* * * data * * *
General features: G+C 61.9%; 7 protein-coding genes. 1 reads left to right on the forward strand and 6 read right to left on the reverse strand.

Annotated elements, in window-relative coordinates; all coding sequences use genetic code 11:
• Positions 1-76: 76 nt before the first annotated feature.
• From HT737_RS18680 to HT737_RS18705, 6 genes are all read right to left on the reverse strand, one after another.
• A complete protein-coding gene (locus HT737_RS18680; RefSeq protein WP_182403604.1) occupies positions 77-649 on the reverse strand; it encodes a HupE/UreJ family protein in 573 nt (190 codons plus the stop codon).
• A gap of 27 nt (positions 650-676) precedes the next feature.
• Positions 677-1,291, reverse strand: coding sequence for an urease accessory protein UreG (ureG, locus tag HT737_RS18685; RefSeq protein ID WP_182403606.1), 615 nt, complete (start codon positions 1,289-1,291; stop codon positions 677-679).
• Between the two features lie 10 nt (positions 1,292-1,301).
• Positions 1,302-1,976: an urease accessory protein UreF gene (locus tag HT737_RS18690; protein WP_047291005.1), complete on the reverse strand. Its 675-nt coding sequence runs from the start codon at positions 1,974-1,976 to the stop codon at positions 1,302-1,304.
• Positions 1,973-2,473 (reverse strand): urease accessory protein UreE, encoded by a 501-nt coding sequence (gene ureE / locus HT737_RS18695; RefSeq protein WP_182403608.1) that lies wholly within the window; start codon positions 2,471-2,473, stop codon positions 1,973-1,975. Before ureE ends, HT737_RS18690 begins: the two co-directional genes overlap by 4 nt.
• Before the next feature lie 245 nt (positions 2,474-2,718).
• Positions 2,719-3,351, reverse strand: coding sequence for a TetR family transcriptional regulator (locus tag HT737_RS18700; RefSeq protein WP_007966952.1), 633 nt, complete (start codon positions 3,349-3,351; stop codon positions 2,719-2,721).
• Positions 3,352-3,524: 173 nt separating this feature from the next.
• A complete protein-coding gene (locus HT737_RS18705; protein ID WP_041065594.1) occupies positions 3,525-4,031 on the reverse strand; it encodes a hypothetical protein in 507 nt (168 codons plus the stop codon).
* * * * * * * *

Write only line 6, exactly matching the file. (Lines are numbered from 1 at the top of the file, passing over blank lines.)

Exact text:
• A gap of 27 nt (positions 650-676) precedes the next feature.